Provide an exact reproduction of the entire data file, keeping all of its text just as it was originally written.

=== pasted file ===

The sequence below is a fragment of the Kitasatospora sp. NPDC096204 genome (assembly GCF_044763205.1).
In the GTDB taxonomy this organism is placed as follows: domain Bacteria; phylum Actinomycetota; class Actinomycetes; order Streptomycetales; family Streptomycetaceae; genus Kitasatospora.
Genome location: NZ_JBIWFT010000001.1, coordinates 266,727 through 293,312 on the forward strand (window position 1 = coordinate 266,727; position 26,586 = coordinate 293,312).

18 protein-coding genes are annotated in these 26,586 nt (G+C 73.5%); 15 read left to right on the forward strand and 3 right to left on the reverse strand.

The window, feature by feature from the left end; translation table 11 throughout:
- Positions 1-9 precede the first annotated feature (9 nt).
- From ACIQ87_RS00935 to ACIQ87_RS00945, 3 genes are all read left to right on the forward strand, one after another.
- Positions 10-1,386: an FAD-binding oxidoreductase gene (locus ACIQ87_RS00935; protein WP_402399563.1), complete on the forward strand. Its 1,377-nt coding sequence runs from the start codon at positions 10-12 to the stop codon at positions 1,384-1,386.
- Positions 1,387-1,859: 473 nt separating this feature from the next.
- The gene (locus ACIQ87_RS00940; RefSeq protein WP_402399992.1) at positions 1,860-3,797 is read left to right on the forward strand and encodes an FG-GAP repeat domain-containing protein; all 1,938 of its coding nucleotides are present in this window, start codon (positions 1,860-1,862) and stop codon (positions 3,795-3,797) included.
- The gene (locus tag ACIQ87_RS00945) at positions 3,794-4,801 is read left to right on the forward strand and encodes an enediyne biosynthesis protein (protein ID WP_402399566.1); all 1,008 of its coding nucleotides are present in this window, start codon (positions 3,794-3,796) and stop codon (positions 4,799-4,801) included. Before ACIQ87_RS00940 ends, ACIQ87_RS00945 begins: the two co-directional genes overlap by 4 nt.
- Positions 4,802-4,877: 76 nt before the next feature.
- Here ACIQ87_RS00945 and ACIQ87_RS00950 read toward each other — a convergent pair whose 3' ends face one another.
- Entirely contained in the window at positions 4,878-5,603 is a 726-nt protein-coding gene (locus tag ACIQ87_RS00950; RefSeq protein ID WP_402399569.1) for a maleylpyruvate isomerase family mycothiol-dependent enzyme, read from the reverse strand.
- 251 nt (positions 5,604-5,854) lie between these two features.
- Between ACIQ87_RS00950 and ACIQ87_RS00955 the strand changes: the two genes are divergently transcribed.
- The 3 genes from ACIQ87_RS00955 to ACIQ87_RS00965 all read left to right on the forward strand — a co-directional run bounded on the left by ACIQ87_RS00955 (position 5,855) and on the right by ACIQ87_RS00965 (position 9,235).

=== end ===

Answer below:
The sequence below is a fragment of the Kitasatospora sp. NPDC096204 genome (assembly GCF_044763205.1).
In the GTDB taxonomy this organism is placed as follows: domain Bacteria; phylum Actinomycetota; class Actinomycetes; order Streptomycetales; family Streptomycetaceae; genus Kitasatospora.
Genome location: NZ_JBIWFT010000001.1, coordinates 266,727 through 293,312 on the forward strand (window position 1 = coordinate 266,727; position 26,586 = coordinate 293,312).

18 protein-coding genes are annotated in these 26,586 nt (G+C 73.5%); 15 read left to right on the forward strand and 3 right to left on the reverse strand.

The window, feature by feature from the left end; translation table 11 throughout:
- Positions 1-9 precede the first annotated feature (9 nt).
- From ACIQ87_RS00935 to ACIQ87_RS00945, 3 genes are all read left to right on the forward strand, one after another.
- Positions 10-1,386: an FAD-binding oxidoreductase gene (locus ACIQ87_RS00935; protein WP_402399563.1), complete on the forward strand. Its 1,377-nt coding sequence runs from the start codon at positions 10-12 to the stop codon at positions 1,384-1,386.
- Positions 1,387-1,859: 473 nt separating this feature from the next.
- The gene (locus ACIQ87_RS00940; RefSeq protein WP_402399992.1) at positions 1,860-3,797 is read left to right on the forward strand and encodes an FG-GAP repeat domain-containing protein; all 1,938 of its coding nucleotides are present in this window, start codon (positions 1,860-1,862) and stop codon (positions 3,795-3,797) included.
- The gene (locus tag ACIQ87_RS00945) at positions 3,794-4,801 is read left to right on the forward strand and encodes an enediyne biosynthesis protein (protein ID WP_402399566.1); all 1,008 of its coding nucleotides are present in this window, start codon (positions 3,794-3,796) and stop codon (positions 4,799-4,801) included. Before ACIQ87_RS00940 ends, ACIQ87_RS00945 begins: the two co-directional genes overlap by 4 nt.
- Positions 4,802-4,877: 76 nt before the next feature.
- Here ACIQ87_RS00945 and ACIQ87_RS00950 read toward each other — a convergent pair whose 3' ends face one another.
- Entirely contained in the window at positions 4,878-5,603 is a 726-nt protein-coding gene (locus tag ACIQ87_RS00950; RefSeq protein ID WP_402399569.1) for a maleylpyruvate isomerase family mycothiol-dependent enzyme, read from the reverse strand.
- 251 nt (positions 5,604-5,854) lie between these two features.
- Between ACIQ87_RS00950 and ACIQ87_RS00955 the strand changes: the two genes are divergently transcribed.
- The 3 genes from ACIQ87_RS00955 to ACIQ87_RS00965 all read left to right on the forward strand — a co-directional run bounded on the left by ACIQ87_RS00955 (position 5,855) and on the right by ACIQ87_RS00965 (position 9,235).